the deflecting means comprises a prism provided at the free end of the actuator;
the reflected beam deflecting means comprises reflecting means for reflecting the light beam which has passed through the objective lens;
the displacement detecting means comprises a relay lens, provided in a position which the light beam reflected from the reflecting means passes, for relaying an image formed by the objective lens; and
the light receiving element is located in a plane conjugate with the rear focal plane of the objective lens.
Description
BACKGROUND OF THE INVENTION

A. Technical field of the Invention

This invention relates to an atomic force microscope for observing a surface of a sample with atomic order resolution.

B. Description of the Related Art

An atomic force microscope (AFM) includes a flexible cantilever having a probe on the free end, and is used to observe a surface of a sample with atomic order resolution by detecting variation of the displacement of the free end caused by an atomic force exerted between the probe and the sample, and scanning the probe across the surface of the sample with the variation kept constant.

In such AFM, an optical interference method, an optical focus detecting method and an optical lever method are some examples of a method for detecting displacement of the free end of the cantilever incorporated. In the case of the optical interference method, a laser beam is radiated onto a mirror provided on a surface of the free end, which is opposite to that on which the probe is fixed, and that variation in the intensity of the beam reflected therefrom which is due to displacement of the cantilever is detected by use of an interferometer. In the case of the optical focus detecting method, a detector is used to detect whether a beam projected thereon from the mirror surface of the cantilever via an optical element such as a critical angle prism, a cylindrical lens, or a knife edge is focused. In the case of the optical lever method, that variation in the incident angle of a laser beam with respect to the mirror of the cantilever, which is due to displacement thereof, is detected on the basis of the principle of optical lever. In this case, the variation in the incident angle of the laser beam is amplified and detected on the surface of a beam receiver.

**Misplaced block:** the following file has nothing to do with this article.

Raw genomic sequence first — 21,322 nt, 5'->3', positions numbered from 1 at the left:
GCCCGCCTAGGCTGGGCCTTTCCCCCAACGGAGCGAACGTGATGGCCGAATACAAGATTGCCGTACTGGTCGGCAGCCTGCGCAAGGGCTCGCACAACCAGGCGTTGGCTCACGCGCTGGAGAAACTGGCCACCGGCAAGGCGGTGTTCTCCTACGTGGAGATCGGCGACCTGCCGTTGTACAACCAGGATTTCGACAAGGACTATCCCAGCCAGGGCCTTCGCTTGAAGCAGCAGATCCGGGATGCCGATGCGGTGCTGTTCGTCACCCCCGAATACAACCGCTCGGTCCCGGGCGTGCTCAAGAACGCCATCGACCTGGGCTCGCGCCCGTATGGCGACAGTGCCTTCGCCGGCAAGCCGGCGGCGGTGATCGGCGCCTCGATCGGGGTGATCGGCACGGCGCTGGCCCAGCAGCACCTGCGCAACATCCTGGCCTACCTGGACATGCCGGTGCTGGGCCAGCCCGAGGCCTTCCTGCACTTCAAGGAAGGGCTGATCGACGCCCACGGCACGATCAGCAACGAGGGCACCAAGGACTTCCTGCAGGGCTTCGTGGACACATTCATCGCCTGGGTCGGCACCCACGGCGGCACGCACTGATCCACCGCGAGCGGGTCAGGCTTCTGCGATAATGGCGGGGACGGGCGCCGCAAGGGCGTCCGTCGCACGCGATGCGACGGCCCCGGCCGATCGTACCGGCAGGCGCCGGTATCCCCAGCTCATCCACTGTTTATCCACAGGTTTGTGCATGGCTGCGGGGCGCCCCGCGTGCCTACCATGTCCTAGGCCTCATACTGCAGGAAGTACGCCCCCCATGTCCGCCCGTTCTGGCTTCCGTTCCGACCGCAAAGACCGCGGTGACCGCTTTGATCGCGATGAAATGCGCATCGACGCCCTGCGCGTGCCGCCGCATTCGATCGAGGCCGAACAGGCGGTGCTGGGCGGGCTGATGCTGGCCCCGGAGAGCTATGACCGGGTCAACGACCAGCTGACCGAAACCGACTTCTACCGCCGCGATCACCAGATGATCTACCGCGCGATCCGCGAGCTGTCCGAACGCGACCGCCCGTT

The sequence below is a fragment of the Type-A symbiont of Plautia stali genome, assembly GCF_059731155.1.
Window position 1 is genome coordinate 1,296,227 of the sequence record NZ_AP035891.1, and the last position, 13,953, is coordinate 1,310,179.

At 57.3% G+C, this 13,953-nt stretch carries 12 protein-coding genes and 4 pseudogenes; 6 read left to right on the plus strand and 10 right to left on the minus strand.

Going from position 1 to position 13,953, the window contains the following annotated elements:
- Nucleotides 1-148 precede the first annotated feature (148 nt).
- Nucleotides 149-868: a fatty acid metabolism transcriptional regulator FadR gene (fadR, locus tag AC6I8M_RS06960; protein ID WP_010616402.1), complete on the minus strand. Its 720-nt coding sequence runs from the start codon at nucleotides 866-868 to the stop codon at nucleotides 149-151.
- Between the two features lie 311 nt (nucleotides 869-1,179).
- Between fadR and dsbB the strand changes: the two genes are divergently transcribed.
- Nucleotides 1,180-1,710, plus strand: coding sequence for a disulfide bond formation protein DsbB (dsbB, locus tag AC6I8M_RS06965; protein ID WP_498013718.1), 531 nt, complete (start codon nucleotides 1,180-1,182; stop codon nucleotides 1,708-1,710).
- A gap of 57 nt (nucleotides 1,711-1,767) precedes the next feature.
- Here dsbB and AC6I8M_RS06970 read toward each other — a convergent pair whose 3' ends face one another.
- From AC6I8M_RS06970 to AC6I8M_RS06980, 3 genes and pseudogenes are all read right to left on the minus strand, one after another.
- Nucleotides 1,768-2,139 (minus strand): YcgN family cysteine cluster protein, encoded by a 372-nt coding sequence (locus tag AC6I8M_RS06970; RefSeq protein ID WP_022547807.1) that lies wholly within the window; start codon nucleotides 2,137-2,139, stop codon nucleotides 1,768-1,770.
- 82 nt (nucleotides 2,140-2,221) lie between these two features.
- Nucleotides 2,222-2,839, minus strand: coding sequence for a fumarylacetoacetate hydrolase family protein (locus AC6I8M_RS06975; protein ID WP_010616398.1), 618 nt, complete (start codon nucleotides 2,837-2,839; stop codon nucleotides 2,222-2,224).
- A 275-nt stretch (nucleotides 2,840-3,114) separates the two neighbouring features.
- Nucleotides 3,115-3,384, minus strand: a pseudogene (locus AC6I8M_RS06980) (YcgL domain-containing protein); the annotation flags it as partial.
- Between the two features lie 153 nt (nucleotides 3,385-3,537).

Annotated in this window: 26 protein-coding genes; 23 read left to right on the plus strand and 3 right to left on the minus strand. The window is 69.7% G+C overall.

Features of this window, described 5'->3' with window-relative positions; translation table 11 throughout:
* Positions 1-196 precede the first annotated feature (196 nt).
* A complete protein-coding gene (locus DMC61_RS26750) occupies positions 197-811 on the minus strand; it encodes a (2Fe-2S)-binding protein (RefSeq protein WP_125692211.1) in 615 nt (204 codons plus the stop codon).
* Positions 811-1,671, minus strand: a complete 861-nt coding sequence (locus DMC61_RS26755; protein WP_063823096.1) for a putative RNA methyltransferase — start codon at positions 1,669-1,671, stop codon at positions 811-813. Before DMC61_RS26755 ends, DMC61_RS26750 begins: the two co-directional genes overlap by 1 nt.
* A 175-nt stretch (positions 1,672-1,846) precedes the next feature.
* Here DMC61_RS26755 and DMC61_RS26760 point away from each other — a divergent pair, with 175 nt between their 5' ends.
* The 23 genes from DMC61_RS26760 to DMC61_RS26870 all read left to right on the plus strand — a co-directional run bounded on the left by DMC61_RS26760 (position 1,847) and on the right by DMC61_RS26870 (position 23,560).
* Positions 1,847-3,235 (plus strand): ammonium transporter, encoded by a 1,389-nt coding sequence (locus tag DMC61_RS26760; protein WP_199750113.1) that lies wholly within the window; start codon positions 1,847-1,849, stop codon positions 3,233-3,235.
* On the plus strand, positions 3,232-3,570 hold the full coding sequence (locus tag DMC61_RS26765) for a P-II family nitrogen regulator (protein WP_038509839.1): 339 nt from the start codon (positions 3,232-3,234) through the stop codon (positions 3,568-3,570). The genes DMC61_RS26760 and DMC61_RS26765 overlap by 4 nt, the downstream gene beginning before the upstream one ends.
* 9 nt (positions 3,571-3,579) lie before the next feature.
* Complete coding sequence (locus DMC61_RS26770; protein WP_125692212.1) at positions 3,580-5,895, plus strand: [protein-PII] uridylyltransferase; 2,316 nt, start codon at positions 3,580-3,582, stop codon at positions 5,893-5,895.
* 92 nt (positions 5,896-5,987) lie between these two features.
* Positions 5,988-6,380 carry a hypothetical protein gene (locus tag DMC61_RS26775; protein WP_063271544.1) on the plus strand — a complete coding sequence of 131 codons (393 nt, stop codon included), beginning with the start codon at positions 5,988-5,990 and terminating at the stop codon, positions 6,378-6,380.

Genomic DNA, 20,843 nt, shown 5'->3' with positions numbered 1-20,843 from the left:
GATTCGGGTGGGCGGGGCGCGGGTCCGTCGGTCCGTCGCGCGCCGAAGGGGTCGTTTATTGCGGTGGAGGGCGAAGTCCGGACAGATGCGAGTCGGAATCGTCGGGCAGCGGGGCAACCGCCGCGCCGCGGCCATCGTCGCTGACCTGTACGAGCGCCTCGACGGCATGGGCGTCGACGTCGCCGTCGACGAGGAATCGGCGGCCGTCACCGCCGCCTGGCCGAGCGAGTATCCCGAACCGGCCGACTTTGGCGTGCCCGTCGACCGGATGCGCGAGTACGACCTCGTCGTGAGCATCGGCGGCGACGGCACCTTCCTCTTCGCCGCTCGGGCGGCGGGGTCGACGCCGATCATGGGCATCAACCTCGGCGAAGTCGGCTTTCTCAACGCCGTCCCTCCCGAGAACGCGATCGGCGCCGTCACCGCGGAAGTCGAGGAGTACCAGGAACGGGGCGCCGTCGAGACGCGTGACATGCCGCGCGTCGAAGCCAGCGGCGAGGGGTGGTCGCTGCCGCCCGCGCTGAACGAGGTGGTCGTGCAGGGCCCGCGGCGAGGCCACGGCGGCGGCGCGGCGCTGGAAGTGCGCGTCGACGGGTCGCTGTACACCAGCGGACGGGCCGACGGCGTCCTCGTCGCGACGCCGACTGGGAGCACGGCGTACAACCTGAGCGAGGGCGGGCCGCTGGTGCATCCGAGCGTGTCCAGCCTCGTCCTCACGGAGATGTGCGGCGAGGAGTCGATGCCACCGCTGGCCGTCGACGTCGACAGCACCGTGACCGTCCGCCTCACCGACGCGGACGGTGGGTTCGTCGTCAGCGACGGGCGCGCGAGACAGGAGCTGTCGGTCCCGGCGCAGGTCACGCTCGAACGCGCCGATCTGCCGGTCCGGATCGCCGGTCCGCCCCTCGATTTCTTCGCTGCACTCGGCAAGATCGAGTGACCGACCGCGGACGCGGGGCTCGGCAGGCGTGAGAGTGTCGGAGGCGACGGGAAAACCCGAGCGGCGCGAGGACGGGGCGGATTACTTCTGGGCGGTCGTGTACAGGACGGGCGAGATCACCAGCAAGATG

A cantilever displacement detecting system used in the optical lever method will be explained with reference to FIG. 1. As is shown in FIG. 1, a cantilever 112 supported by a housing 110 has a free end with a probe 114 fixed on one surface thereof, and a mirror 116 on the other surface. A sample 118 placed on a sample table 120 is positioned opposed to the probe 114 in the vicinity thereof. The probe 114 is moved in X- and Y-directions, i.e., across the surface of the sample. The housing 110 houses a laser diode 122 for radiating a laser beam onto a mirror 116, and a light receiver 124 for receiving the beam reflected from the mirror 116. The receiver 124 has two light receiving regions 124a and 124b, and is located so that the center of the laser beam from the mirror 116 positions onto a boundary between the light receiving regions 124a and 124b when the cantilever 112 is in a reference position to be assumed at the time of measurement (i.e., in a horizontal position in FIG. 1). The light receiving regions 124a and 124b output voltage signals corresponding to the intensities of received light beam components, the inclination of the mirror 116 or the displacement of the cantilever 112 is obtained on the basis of measuring the difference between the intensities.